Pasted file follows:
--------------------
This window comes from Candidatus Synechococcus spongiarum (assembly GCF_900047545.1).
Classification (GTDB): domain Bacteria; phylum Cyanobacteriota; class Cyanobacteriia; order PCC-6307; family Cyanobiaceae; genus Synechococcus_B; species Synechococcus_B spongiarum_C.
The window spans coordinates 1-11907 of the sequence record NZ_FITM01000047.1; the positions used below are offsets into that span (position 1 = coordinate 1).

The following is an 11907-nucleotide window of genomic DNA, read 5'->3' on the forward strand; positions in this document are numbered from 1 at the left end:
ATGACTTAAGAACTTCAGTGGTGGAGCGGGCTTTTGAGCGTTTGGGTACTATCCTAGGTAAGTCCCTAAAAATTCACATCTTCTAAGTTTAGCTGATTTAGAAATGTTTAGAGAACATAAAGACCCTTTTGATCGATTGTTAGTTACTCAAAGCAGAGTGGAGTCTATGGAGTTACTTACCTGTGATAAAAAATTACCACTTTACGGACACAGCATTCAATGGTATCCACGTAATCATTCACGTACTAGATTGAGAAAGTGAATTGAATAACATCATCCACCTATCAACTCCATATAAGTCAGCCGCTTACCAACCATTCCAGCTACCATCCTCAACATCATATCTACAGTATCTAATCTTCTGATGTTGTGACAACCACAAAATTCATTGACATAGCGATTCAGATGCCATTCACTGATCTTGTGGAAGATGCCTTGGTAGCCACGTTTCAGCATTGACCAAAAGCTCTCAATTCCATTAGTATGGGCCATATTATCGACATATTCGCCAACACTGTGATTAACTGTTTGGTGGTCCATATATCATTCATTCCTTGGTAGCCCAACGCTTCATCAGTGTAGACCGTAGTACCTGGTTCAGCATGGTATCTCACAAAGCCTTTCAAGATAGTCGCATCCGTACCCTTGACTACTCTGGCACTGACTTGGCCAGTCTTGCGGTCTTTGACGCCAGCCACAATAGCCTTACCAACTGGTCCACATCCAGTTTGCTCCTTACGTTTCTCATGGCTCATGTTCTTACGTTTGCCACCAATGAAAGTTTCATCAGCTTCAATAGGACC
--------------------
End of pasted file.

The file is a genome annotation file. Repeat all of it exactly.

This window comes from Candidatus Synechococcus spongiarum (assembly GCF_900047545.1).
Classification (GTDB): domain Bacteria; phylum Cyanobacteriota; class Cyanobacteriia; order PCC-6307; family Cyanobiaceae; genus Synechococcus_B; species Synechococcus_B spongiarum_C.
The window spans coordinates 1-11907 of the sequence record NZ_FITM01000047.1; the positions used below are offsets into that span (position 1 = coordinate 1).

The following is an 11907-nucleotide window of genomic DNA, read 5'->3' on the forward strand; positions in this document are numbered from 1 at the left end:
ATGACTTAAGAACTTCAGTGGTGGAGCGGGCTTTTGAGCGTTTGGGTACTATCCTAGGTAAGTCCCTAAAAATTCACATCTTCTAAGTTTAGCTGATTTAGAAATGTTTAGAGAACATAAAGACCCTTTTGATCGATTGTTAGTTACTCAAAGCAGAGTGGAGTCTATGGAGTTACTTACCTGTGATAAAAAATTACCACTTTACGGACACAGCATTCAATGGTATCCACGTAATCATTCACGTACTAGATTGAGAAAGTGAATTGAATAACATCATCCACCTATCAACTCCATATAAGTCAGCCGCTTACCAACCATTCCAGCTACCATCCTCAACATCATATCTACAGTATCTAATCTTCTGATGTTGTGACAACCACAAAATTCATTGACATAGCGATTCAGATGCCATTCACTGATCTTGTGGAAGATGCCTTGGTAGCCACGTTTCAGCATTGACCAAAAGCTCTCAATTCCATTAGTATGGGCCATATTATCGACATATTCGCCAACACTGTGATTAACTGTTTGGTGGTCCATATATCATTCATTCCTTGGTAGCCCAACGCTTCATCAGTGTAGACCGTAGTACCTGGTTCAGCATGGTATCTCACAAAGCCTTTCAAGATAGTCGCATCCGTACCCTTGACTACTCTGGCACTGACTTGGCCAGTCTTGCGGTCTTTGACGCCAGCCACAATAGCCTTACCAACTGGTCCACATCCAGTTTGCTCCTTACGTTTCTCATGGCTCATGTTCTTACGTTTGCCACCAATGAAAGTTTCATCAGCTTCAATAGGACC